I was not alone, at the time, as "I'd Do Anything For Love (But I Won't Do That)" was a massive hit, conquering the airwaves. The difference between me and everyone else was that I delved deeper than the song, wanting to know more about the man and the music. I can still remember ripping the plastic coating off the cassette, sliding the tape into my stereo while I unfolded the insert. I had never seen nor heard anything like it, a ludicrous piece of art that couldn't possibly have been serious, or so I thought. No one could have been that over the top without having their tongue firmly planted in their cheek.
I connected with the music on a visceral level, my young brain only seeing what was on the surface. What appealed to me most, at that time, were the juvenile aspects of the music; the dirty guitars in "Life Is A Lemon And I Want My Money Back", the furious shout Meat Loaf delivers that the future is "a crock, and you can shove it up your ass," and Jim Steinman's spoken word piece that mixed sex, comedy, and drama.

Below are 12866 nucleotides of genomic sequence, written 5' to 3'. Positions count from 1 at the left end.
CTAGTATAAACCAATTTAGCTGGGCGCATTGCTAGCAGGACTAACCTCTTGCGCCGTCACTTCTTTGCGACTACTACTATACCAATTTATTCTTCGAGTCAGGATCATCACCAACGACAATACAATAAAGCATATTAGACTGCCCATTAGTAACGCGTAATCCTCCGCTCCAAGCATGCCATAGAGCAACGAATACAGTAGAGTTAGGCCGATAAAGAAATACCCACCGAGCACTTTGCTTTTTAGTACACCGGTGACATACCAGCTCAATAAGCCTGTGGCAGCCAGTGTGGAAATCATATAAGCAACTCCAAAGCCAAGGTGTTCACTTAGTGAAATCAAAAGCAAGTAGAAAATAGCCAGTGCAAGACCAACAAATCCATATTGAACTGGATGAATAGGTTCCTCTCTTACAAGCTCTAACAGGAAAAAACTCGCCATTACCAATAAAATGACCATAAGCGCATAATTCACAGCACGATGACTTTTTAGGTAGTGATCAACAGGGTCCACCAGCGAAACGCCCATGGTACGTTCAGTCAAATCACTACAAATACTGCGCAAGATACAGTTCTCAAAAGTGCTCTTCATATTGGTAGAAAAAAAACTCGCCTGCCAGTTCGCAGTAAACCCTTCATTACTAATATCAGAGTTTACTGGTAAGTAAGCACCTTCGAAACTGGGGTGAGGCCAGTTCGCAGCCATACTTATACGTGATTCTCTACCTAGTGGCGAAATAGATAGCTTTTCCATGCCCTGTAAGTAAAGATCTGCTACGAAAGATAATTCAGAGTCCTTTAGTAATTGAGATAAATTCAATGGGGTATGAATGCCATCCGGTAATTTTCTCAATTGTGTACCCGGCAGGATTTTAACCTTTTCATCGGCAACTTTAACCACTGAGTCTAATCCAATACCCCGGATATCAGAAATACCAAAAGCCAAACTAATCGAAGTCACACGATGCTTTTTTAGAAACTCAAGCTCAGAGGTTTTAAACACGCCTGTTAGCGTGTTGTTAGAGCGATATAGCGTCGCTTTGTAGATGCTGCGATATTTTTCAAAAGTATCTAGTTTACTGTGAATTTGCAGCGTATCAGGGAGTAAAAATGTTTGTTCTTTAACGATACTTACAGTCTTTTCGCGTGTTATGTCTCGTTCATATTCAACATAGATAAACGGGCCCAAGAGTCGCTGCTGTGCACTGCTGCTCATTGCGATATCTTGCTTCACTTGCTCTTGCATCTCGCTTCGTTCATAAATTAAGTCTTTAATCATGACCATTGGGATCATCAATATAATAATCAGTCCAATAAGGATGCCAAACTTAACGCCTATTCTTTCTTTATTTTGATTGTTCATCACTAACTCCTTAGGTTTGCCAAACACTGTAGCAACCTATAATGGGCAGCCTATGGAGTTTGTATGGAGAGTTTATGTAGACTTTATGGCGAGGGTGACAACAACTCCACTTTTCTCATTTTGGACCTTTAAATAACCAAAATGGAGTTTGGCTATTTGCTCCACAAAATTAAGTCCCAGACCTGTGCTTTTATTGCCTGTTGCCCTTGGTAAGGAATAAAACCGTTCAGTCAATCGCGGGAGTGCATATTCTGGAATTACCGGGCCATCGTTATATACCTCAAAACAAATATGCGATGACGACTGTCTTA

For what seemed like ages, I spent as much of my free time as possible sitting in front of the speakers, pouring over the words and notes that came forth. I was in disbelief that music could be something more than a pleasant distraction in the background, but there I was, transfixed by what I was hearing. Not that having a larger collection of music would have mattered, I wore the tape out as I listened to it again and again, to the point where I no longer had to play the album to enjoy it. I could replay every note in my head, enjoying the music whenever and wherever I wanted.
It was my favorite album ever, a title it would hold for most of the twenty years that have followed. What is remarkable about the album is not that it has endured as a favorite, but that it has undergone a transformation, spreading its wings and growing into an entirely different beast than the one I first encountered.